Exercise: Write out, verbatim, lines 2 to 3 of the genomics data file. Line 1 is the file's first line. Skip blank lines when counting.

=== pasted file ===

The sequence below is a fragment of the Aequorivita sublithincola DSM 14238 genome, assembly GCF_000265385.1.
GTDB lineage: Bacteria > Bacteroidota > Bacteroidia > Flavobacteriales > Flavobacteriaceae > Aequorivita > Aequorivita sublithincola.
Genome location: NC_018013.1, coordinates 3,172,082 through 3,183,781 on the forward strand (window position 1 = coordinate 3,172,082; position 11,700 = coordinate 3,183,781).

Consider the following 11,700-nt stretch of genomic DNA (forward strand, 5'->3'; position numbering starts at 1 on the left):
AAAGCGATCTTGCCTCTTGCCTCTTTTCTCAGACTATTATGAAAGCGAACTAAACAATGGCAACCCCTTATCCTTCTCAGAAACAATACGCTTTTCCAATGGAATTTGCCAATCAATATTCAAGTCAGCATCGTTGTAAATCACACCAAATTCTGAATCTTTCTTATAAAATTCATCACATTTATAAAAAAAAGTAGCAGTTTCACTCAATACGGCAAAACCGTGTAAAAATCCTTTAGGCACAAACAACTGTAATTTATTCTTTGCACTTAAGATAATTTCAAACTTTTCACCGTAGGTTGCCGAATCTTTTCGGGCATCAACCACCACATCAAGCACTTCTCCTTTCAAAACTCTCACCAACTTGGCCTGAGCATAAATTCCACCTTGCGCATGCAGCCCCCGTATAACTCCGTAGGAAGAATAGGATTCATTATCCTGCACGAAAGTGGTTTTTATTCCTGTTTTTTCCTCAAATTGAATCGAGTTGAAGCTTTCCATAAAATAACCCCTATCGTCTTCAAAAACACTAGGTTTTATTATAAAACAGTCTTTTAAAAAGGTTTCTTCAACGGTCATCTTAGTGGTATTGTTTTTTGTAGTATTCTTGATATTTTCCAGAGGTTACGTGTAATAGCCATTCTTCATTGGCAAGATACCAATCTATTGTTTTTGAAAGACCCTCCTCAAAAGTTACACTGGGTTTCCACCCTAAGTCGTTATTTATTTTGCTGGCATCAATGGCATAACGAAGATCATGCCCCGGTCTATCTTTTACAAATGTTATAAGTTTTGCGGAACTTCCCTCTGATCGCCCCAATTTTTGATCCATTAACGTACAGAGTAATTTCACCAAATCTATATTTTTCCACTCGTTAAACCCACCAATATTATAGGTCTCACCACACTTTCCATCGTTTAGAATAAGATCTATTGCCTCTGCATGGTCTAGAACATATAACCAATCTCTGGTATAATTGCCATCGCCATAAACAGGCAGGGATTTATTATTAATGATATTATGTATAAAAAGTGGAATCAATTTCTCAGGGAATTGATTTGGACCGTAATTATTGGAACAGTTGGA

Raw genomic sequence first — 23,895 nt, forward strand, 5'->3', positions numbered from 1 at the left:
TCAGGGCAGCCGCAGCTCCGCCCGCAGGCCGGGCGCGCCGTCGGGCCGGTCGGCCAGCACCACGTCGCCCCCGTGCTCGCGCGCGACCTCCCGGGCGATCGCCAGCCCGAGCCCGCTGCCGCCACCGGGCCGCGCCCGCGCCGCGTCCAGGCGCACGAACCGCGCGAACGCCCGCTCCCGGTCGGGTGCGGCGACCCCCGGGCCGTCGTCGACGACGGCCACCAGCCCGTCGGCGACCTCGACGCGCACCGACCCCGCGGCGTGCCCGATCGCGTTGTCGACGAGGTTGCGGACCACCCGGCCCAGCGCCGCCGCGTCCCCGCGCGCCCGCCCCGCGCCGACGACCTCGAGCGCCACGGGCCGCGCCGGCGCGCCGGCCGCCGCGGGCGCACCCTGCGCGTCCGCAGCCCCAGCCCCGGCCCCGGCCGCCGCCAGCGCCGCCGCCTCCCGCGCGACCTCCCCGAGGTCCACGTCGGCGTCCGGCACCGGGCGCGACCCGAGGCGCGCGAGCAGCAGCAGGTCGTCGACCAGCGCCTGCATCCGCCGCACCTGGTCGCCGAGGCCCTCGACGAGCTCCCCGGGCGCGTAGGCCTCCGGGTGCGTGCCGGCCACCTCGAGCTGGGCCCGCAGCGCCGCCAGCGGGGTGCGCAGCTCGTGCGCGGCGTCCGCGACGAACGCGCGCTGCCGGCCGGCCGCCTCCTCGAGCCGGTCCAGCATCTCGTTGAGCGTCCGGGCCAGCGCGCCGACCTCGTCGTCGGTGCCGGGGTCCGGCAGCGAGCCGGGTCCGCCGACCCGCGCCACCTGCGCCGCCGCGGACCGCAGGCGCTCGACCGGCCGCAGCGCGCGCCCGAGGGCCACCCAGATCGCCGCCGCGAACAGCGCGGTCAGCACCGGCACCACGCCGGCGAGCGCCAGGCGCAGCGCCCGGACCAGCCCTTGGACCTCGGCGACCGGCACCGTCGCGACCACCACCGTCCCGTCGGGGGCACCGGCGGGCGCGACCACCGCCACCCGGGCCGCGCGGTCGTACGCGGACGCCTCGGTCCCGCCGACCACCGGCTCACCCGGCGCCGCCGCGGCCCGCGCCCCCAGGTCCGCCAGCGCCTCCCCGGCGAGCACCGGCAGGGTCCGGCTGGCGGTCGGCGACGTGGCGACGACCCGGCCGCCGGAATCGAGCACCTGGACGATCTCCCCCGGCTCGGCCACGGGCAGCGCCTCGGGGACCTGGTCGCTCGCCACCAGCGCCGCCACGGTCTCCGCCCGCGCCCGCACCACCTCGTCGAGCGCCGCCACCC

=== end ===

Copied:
GTDB lineage: Bacteria > Bacteroidota > Bacteroidia > Flavobacteriales > Flavobacteriaceae > Aequorivita > Aequorivita sublithincola.
Genome location: NC_018013.1, coordinates 3,172,082 through 3,183,781 on the forward strand (window position 1 = coordinate 3,172,082; position 11,700 = coordinate 3,183,781).